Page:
The third authority adduced to support the proposition that the Fathers objected to the ordination of women out of fidelity to the practice of Jesus is John Chrysostom in his Six Books on the Priesthood, 2.2.(20). He argues from the greatness of the priestly tasks to the inability of all women and of most men to perform them:- The other things I have mentioned could easily be carried out by many of those under authority, women as well as men. But when someone has to preside over the Church and be entrusted with the care of so many souls, then let all womankind give way before the magnitude of the task—and indeed most men. Bring before us those who far excel all others and are as much above the rest in spiritual stature as Saul was above the whole nation of the Hebrews in bodily stature—or rather, far more. Let us not look for a difference only ‘from the shoulder and upward’ but let the difference between shepherd and sheep be as great as the distinction between rational and irrational creatures, not to say even more, since matters of much greater moment are at stake.(21)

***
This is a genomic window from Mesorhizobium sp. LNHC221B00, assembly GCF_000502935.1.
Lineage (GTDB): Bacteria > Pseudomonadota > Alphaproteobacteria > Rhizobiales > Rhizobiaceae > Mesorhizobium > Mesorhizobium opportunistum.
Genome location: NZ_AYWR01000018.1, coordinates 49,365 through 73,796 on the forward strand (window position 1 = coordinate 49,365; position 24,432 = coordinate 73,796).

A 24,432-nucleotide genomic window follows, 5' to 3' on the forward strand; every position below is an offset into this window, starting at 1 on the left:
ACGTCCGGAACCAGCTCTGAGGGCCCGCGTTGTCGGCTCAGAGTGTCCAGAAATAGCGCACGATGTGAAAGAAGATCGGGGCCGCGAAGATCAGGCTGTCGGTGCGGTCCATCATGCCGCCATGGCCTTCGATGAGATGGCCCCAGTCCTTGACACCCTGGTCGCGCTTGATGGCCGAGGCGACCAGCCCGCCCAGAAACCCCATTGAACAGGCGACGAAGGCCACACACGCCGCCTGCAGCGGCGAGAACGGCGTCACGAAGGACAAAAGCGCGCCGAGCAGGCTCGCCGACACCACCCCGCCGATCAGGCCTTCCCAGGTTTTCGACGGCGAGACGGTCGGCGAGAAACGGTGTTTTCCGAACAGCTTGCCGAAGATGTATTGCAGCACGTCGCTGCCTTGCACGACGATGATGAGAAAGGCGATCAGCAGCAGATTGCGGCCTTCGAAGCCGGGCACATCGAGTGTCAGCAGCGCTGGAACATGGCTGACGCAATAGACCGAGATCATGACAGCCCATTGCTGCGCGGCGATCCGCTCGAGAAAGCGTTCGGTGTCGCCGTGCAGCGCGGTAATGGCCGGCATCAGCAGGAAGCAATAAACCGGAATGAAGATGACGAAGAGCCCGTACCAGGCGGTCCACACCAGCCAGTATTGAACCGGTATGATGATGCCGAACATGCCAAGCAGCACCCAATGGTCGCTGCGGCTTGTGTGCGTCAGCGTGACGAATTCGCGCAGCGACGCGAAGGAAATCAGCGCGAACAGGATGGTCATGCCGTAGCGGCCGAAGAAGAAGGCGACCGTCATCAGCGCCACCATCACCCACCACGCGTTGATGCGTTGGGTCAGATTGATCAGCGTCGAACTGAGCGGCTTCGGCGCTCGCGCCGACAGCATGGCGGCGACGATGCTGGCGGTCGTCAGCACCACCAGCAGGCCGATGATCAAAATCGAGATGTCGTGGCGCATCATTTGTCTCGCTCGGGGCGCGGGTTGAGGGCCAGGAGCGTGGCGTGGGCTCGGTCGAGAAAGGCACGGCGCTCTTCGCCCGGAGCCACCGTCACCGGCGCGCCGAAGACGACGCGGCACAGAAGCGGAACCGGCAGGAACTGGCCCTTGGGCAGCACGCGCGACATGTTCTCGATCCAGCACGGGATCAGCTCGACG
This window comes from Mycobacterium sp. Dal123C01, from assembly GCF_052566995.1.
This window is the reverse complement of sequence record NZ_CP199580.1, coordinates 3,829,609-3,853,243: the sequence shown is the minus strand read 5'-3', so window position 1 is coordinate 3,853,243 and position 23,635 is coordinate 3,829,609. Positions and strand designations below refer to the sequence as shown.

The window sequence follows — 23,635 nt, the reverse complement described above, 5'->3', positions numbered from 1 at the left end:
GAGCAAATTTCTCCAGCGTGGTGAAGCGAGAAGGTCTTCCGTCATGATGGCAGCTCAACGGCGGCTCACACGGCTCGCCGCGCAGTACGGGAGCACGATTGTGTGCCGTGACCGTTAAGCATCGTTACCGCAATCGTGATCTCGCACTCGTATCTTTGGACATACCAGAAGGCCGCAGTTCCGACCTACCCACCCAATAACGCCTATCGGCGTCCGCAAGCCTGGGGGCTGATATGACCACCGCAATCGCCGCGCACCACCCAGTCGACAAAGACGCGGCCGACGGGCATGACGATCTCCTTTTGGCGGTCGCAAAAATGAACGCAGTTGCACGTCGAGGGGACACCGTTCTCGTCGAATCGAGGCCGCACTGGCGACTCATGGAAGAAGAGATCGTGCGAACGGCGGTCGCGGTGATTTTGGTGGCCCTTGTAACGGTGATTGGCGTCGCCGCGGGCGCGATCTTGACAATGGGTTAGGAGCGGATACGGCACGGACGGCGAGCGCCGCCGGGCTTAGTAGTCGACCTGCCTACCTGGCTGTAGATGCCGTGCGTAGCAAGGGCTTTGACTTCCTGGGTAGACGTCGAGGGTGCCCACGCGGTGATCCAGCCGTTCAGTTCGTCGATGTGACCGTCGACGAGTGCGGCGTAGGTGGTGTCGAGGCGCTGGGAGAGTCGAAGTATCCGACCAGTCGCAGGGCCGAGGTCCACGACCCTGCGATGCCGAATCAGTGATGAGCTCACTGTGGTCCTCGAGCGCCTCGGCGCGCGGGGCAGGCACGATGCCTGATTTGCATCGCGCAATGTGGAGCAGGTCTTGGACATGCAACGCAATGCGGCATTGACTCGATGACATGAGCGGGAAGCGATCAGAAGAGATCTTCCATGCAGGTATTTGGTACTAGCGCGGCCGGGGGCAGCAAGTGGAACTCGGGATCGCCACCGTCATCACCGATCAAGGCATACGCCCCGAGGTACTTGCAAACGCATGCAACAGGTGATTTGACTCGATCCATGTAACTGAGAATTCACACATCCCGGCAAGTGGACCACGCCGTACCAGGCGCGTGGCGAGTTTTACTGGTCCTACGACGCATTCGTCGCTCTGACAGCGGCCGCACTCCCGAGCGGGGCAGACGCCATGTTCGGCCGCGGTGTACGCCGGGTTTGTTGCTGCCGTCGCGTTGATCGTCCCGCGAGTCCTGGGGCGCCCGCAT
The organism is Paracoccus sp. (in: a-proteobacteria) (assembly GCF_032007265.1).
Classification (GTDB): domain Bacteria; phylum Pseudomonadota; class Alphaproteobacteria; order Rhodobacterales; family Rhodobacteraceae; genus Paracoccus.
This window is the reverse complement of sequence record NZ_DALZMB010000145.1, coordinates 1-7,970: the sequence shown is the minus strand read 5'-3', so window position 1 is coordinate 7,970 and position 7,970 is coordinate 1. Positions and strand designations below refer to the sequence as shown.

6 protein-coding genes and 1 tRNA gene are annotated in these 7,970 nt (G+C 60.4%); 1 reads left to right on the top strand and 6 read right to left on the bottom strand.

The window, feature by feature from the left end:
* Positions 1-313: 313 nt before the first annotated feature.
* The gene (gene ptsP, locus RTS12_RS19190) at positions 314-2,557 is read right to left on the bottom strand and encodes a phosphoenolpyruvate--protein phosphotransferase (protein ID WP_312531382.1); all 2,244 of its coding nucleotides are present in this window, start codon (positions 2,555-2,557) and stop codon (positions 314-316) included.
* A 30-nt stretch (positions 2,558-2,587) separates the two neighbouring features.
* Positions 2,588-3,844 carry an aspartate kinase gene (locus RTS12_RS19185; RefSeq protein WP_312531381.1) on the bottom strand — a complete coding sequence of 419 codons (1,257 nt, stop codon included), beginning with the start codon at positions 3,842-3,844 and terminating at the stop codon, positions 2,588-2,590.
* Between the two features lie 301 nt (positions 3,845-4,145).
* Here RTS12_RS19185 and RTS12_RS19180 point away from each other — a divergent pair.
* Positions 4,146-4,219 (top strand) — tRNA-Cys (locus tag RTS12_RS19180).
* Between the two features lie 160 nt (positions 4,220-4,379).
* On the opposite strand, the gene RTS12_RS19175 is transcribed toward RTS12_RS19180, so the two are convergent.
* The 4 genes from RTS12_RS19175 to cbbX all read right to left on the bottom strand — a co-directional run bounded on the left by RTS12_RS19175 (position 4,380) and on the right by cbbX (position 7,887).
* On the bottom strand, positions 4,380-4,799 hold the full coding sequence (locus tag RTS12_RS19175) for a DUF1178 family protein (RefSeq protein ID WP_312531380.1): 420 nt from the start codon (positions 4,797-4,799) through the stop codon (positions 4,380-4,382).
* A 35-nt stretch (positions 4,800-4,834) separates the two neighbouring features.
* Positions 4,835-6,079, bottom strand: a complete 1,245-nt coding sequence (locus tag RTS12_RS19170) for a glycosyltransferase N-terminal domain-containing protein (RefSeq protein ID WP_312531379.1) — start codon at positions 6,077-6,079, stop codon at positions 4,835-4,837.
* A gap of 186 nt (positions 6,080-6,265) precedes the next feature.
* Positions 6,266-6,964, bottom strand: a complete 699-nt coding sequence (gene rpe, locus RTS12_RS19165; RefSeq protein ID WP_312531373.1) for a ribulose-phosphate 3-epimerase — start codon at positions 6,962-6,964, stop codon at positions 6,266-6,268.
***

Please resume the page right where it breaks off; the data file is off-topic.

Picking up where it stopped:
This is certainly an unusual passage. We may note to start with that John Chrysostom makes no appeal to the example of Christ and the desire to remain faithful to it, as the CDF stated in citing this passage. Also “priesthood” in this place refers to the office of bishop, not the presbyterate. John is encouraging a certain Basil to accept ordination as a bishop, by explaining what a noble task it is. He maintains that those called to be bishops should be as much superior to the rest of Christians as human beings are superior to irrational animals. All women and most men fail here. We may make three observations: First, the kind of superiority he describes contrasts strangely with Jesus’ words to the apostles, “You are not to be called rabbi, for you have one teacher, and you are all students. And call no one your father on earth, for you have one Father—the one in heaven. Nor are you to be called instructors, for you have one instructor, the Messiah. The greatest among you will be your servant” (Matt 23:8-11). (16)